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Welcome to the Encyclopedia of Science Fiction, Fourth Edition. Some sample entries appear below. Click here for the Introduction; here for the masthead; here for Acknowledgments; here for the FAQ; here for advice on citations. Find entries via the search box above (more details here) or browse the menu categories in the grey bar at the top of this page.

Site updated on 21 January 2022
Sponsor of the day: Martin Dorfer

Cox, Luther

(1925-1977) US engineer, salesman and author whose sf novel is The Earth Is Mine (1968), in which a familiar Shaggy God Story version of the Origin of Man is outlined: we are the Post-Holocaust descendants of long-ago settlers from another planet. Exploration of this theory leads to UFO contact and a visit to the other world. [DRL/JC]

Godwin, Francis

(1562-1633) UK bishop and author, most noted for his striking description of a lunar Utopia in the posthumously and anonymously published The Man in the Moone: Or A Discourse of a Voyage Thither by Domingo Gonsales, the Speedy Messenger (1638). There is considerable debate over the date of composition, some suggesting it was written as early as 1588 after Godwin heard Giordano Bruno (1548-1600) lecture at Oxford, though most recent theories suggest it was written shortly before his death. ...

Hunt, Stephen

(1966-    ) Canadian author now in the UK who was involved with the online Newszine SFcrowsnest from 1991 to 2000; he publishes nonfantastic work as by Stephen A Hunt. He began to publish work of genre interest with "The Strange Intervention of Sir WWW" in ProtoStellar #2 for 1991; his first novel, For the Crown & the Dragon (1993), set in an Alternate History version of the Napoleonic Wars, established an unpenetrating but attractive Equipoisal model for much of his ...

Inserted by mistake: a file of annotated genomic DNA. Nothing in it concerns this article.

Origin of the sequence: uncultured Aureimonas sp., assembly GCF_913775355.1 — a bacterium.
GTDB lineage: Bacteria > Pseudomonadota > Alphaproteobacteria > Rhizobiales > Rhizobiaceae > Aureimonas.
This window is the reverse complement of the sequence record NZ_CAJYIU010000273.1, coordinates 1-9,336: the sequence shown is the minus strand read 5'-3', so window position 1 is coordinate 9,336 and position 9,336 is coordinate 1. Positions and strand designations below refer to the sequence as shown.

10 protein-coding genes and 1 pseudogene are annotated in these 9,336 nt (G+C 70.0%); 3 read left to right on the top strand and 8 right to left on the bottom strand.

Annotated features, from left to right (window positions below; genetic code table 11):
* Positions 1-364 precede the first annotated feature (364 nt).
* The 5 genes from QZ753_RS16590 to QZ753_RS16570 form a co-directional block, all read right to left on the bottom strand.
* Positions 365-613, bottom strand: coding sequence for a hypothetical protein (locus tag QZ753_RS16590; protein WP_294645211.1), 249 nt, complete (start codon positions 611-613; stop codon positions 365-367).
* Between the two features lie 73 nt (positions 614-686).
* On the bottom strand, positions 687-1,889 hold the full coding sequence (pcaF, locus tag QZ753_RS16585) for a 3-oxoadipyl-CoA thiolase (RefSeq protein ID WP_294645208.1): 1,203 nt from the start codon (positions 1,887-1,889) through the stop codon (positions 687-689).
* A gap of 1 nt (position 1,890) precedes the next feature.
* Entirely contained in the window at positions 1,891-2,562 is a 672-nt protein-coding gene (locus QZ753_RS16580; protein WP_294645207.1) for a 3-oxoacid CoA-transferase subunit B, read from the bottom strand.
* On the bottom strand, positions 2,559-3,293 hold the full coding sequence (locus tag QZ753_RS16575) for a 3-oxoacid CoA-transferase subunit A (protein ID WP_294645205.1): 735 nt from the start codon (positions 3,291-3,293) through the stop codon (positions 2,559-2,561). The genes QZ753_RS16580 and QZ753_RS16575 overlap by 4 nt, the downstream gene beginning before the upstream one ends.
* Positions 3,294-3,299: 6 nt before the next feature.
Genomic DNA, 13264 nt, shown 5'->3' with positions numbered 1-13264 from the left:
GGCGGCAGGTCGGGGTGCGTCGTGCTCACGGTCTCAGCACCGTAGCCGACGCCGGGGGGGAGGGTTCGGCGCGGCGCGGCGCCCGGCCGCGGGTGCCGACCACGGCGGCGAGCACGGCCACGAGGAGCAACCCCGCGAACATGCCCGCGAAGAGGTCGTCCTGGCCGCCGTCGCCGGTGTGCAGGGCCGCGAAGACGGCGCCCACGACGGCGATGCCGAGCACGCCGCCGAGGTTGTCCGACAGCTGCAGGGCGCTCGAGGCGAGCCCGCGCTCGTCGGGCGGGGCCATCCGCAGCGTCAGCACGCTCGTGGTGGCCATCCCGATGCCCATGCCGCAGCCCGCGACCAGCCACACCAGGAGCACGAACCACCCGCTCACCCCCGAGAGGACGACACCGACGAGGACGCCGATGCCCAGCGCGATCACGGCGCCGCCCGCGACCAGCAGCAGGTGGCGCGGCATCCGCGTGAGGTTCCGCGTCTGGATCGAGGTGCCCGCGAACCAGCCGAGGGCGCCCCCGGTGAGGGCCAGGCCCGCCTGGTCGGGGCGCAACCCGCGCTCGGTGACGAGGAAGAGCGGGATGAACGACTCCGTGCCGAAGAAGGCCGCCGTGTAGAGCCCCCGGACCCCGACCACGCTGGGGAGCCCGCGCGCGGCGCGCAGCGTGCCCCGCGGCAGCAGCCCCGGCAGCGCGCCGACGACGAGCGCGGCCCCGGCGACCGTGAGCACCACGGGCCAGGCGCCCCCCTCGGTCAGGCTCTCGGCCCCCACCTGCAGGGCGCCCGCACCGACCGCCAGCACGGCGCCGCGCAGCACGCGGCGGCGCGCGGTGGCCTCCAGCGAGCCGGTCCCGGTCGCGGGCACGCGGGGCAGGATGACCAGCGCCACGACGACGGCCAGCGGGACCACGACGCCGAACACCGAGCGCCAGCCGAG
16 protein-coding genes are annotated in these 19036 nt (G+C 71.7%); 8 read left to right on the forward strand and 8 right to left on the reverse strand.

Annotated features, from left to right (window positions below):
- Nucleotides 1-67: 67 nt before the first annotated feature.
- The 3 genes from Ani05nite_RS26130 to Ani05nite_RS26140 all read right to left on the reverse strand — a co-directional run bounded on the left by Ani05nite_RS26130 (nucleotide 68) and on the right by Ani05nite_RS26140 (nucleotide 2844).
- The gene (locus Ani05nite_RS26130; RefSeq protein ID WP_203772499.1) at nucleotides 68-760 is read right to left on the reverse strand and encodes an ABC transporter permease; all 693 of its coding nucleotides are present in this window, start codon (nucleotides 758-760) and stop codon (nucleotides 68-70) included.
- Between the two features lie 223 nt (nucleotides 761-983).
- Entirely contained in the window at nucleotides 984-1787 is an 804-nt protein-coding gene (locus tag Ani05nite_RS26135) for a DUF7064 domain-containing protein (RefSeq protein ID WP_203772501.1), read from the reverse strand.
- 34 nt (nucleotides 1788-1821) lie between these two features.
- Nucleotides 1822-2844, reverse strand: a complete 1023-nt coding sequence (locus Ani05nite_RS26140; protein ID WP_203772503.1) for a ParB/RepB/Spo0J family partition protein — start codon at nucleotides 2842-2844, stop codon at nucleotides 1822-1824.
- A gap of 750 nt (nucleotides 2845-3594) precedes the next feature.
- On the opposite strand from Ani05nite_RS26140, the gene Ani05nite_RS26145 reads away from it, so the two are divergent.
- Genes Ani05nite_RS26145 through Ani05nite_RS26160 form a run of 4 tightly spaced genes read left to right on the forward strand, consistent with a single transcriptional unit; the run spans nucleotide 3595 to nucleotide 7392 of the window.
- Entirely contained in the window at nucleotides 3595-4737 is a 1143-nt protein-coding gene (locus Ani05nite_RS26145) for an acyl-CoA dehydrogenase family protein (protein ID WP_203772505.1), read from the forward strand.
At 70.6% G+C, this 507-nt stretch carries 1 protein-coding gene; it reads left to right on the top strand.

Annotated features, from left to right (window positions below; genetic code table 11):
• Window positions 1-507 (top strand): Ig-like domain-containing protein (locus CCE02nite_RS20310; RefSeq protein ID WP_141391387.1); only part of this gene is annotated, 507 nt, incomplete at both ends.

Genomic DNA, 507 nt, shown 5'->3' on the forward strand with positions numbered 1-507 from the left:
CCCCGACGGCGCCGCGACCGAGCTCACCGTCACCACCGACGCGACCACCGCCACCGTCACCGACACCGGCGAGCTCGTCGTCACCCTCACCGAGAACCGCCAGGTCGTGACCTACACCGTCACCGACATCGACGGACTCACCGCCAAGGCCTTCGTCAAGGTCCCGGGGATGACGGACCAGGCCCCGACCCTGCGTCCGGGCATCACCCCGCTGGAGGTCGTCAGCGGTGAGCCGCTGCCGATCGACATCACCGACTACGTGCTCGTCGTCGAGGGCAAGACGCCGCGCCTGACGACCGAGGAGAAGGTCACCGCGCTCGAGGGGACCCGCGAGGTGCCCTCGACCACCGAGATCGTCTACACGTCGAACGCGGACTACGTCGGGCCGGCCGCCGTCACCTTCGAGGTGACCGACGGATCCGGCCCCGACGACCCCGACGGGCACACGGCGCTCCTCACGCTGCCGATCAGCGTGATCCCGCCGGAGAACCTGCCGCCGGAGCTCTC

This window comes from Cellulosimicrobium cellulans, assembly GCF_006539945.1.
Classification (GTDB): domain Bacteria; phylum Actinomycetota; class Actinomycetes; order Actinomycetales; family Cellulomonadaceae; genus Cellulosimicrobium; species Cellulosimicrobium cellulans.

Gnome Press

US specialist Small Press founded in 1948 by Martin Greenberg and David A Kyle. It was the most eminent of the fan publishers of sf, and produced 86 books over the following decade or so, mostly novels. Within the limits of this very moderate output, it published many of the major sf authors, and in some cases, as with Robert E Howard's Conan series (published in 6 books 1950-1955) and Isaac Asimov's Foundation series (published in 3 books 1951-1953), was responsible for the manner in which ...

Murnane, Gerald

(1939-    ) Australian author, highly regarded in his native land for his experimental short stories and novels, such as Tamarisk Row (1974). Murnane's meditative style, and a sense that for him language makes the world, bears comparison with Jorge Luis Borges. He disclaims any connection with sf, but has written several sf fictions using Alternate History conventions. In The Plains (1982) the narrator enters an alternate Australia: an inland feudal society, whose ...

Nicholls, Peter

(1939-2018) Australian editor and author, primarily a critic and historian of sf through his creation and editing of The Encyclopedia of Science Fiction [see below]; resident in the UK 1970-1988, in Australia from 1988; worked as an academic in English literature (1962-1968, 1971-1977), scripted television documentaries, was a Harkness Fellow in Film-making (1968-1970) in the USA, worked as a publisher's editor (1982-1983), often broadcast film and book reviews on BBC Radio from 1974 and ...



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